FIG. 3A shows a sample PDI 22 in which the words serve to indicate the dynamic axis on the surface of the ball while also indicating the manufacturer of the ball. It is also possible to mark the PDI 22 in a “cross” or “plus” pattern instead of simply marking the PDI in a single plane of the ball. FIG. 3B illustrates the use of a symbol (in this case an arrow) to indicate the dynamic axis, while words in a cross pattern can be used for identification and as an aid to a user in aligning the face of a golf club head with the dynamic axis. FIGS. 3C and 3D show how a user can customize the PDI 22 with words, symbols, short sentences, numbers, names, initials, images or photographs selected by the user and which may be as whimsical or personalized as desired, including such designs as the user's name or an image of the user's family. In an example like the face shown in FIG. 3D, it is important that the user understand and recognize how the PDI is shown in the picture, such as in this case where the dynamic axis 12 is indicated by a line along the nose and through the parting of the hair.
In an alternative embodiment, instead of rapidly braking the spinning motion of the golf ball and holding it in position to be permanently marked with a PDI, a temporary mark is used. A golf ball for which a dynamic axis has been identified can be marked by a temporary marking device as the golf ball is spinning. The rotation of the ball is stopped without the concern of maintaining the orientation of the dynamic axis and then the ball is permanently marked with a PDI where the placement of the PDI by the PDI marking device is guided by the temporary mark. The applied temporary mark and method of orienting the PDI may be accomplished using a variety of methods. In one embodiment, the temporary mark may be one that is capable of being optically recognized by a orientation device, such as a bar code for example. The temporary mark acts as a guide for orienting the PDI marking device. In one embodiment, the orientation device may have a component that recognizes the temporary mark and a component that incrementally rotates the ball into a position suitable for marking by the PDI marking device. For example, a temporary mark may be applied that is recognizable by a laser orientation device, such as transparent ink or a visible bar code optically recognizable by a laser. The laser may be incorporated as part of the PDI marking device or could be a separate stand-alone orientation device. In an alternative embodiment, the same device that recognizes the temporary mark could apply the PDI, for example the same laser system could optically recognize the temporary mark and apply the PDI.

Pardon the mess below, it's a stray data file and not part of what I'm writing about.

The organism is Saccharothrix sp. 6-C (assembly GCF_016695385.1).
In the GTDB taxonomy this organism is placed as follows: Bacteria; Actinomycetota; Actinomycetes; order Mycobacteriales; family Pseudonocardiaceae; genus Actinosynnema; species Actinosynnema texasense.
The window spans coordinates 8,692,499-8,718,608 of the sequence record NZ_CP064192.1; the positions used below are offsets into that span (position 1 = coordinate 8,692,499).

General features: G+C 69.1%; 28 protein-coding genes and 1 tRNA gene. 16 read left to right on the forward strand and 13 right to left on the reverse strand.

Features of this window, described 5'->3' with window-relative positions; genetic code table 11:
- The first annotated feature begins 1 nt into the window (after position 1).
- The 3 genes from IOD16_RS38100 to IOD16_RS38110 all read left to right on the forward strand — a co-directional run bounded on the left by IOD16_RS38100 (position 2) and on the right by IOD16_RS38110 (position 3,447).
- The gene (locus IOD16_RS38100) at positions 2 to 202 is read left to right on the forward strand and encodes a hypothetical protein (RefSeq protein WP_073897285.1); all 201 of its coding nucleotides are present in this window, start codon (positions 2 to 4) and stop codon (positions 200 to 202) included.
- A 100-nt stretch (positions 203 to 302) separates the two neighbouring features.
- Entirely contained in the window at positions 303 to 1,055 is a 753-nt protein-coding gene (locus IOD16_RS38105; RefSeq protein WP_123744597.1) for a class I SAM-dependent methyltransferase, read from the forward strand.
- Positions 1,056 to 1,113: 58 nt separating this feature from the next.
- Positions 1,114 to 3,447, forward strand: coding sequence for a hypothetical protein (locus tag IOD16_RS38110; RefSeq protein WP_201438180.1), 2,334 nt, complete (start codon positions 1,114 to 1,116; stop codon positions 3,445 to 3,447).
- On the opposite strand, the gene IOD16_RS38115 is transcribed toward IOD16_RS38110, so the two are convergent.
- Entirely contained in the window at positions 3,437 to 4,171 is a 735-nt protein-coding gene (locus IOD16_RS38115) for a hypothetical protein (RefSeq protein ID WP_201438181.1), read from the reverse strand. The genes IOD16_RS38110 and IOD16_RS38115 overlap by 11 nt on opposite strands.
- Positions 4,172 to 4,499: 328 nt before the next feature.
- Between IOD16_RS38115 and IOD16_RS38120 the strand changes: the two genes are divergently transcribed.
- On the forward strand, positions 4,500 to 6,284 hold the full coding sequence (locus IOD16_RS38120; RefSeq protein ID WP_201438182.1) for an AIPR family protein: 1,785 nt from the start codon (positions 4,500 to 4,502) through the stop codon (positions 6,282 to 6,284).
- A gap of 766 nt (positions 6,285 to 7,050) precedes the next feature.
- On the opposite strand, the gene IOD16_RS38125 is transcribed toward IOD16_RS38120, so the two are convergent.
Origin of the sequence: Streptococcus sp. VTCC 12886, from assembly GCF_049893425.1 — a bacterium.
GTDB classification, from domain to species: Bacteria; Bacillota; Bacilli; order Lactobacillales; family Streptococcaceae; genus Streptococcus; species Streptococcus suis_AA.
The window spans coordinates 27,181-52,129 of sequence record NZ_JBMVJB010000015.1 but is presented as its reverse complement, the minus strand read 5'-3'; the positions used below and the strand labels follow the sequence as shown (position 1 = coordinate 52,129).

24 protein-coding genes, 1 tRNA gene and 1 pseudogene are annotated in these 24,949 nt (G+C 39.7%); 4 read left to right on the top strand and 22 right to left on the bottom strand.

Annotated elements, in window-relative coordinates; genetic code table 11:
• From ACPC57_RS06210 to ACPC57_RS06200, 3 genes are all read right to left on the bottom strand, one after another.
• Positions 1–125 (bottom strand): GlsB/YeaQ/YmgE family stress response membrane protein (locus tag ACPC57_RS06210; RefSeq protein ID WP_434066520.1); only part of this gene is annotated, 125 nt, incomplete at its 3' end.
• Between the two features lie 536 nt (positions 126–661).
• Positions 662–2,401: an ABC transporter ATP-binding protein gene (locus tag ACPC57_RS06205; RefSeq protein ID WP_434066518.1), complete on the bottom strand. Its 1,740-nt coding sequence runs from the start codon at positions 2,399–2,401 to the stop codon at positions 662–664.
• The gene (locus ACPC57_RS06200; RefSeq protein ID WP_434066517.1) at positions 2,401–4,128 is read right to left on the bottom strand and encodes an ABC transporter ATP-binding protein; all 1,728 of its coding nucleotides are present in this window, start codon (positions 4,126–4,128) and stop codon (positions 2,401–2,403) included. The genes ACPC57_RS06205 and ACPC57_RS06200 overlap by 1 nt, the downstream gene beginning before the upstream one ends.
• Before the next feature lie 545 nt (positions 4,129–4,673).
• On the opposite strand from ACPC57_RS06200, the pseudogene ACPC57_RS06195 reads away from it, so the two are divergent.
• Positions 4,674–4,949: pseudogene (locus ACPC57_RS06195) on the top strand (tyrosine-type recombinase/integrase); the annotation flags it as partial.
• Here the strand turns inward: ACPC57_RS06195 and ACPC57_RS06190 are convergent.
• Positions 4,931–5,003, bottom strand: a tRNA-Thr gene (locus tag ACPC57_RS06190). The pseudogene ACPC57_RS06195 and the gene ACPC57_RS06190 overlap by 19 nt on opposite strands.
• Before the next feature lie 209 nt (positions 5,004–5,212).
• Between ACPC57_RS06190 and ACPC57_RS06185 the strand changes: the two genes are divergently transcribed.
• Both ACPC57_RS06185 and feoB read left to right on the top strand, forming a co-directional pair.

FIG. 4 is a side view of a device having a temporary marking device 30 and orientation device 40 according to one embodiment of the invention, and FIG. 5 is a top-down view of the device. After the dynamic axis 12 has been located by the dynamic axis locating device 14 (for example, a spinning device that spins the ball 10 in the direction of arrow 5), the temporary marking device 30 makes a temporary mark 32 on the golf ball 10. The temporary mark 32 serves as a guide for the PDI marking device 20 or alternatively for an orientation device 40 that orients the ball so that the PDI marking device 20 properly marks the PDI 22 to indicate the dynamic axis 12. The orientation device 40 could comprise a rotation mechanism 42 for incrementally rotating the ball 10 and a recognition mechanism 44 for recognizing the temporary mark 32 such that the ball 10 is oriented in the proper orientation for the PDI marking device 20 to mark the PDI 22.
In another embodiment, the applied temporary mark 32 may have magnetic properties that would be magnetically recognized by the PDI marking device 20 or orientation device 40 for purposes of orienting the PDI 22. If the temporary mark 32 is visually transparent it will not be necessary to separately remove it. However, if the temporary mark 32 is visible, then the mark will preferably be removed at some point during or after the PDI marking process. In a preferred embodiment, the temporary mark is applied by spraying the temporary marking material, for example magnetic ink, onto the ball. By applying the temporary mark in this manner, the chance of knocking the ball out of alignment while marking the ball is reduced. In an alternative embodiment, the temporary mark may be applied by physical contact of the temporary marking device and ball.